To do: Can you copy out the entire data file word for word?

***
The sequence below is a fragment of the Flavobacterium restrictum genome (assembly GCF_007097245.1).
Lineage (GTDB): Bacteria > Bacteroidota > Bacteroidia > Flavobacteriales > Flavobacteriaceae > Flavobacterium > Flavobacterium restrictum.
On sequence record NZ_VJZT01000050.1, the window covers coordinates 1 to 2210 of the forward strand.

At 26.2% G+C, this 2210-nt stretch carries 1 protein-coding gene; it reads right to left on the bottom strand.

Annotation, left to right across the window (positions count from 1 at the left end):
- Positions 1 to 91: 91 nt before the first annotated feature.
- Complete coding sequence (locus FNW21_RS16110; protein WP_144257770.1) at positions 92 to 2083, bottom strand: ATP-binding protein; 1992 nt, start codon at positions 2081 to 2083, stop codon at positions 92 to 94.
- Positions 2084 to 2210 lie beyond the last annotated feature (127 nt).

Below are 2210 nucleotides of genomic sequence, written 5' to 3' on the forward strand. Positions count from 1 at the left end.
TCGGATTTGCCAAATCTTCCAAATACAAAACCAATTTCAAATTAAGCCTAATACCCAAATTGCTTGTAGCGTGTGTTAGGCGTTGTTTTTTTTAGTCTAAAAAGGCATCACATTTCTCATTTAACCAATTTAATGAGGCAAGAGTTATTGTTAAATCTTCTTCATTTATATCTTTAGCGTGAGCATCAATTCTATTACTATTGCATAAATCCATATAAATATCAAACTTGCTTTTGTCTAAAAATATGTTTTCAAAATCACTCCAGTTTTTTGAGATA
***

The sequence below is a fragment of the Flavobacterium restrictum genome (assembly GCF_007097245.1).
Lineage (GTDB): Bacteria > Bacteroidota > Bacteroidia > Flavobacteriales > Flavobacteriaceae > Flavobacterium > Flavobacterium restrictum.
On sequence record NZ_VJZT01000050.1, the window covers coordinates 1 to 2210 of the forward strand.

At 26.2% G+C, this 2210-nt stretch carries 1 protein-coding gene; it reads right to left on the bottom strand.

Annotation, left to right across the window (positions count from 1 at the left end):
- Positions 1 to 91: 91 nt before the first annotated feature.
- Complete coding sequence (locus FNW21_RS16110; protein WP_144257770.1) at positions 92 to 2083, bottom strand: ATP-binding protein; 1992 nt, start codon at positions 2081 to 2083, stop codon at positions 92 to 94.
- Positions 2084 to 2210 lie beyond the last annotated feature (127 nt).

Below are 2210 nucleotides of genomic sequence, written 5' to 3' on the forward strand. Positions count from 1 at the left end.
TCGGATTTGCCAAATCTTCCAAATACAAAACCAATTTCAAATTAAGCCTAATACCCAAATTGCTTGTAGCGTGTGTTAGGCGTTGTTTTTTTTAGTCTAAAAAGGCATCACATTTCTCATTTAACCAATTTAATGAGGCAAGAGTTATTGTTAAATCTTCTTCATTTATATCTTTAGCGTGAGCATCAATTCTATTACTATTGCATAAATCCATATAAATATCAAACTTGCTTTTGTCTAAAAATATGTTTTCAAAATCACTCCAGTTTTTTGAGATA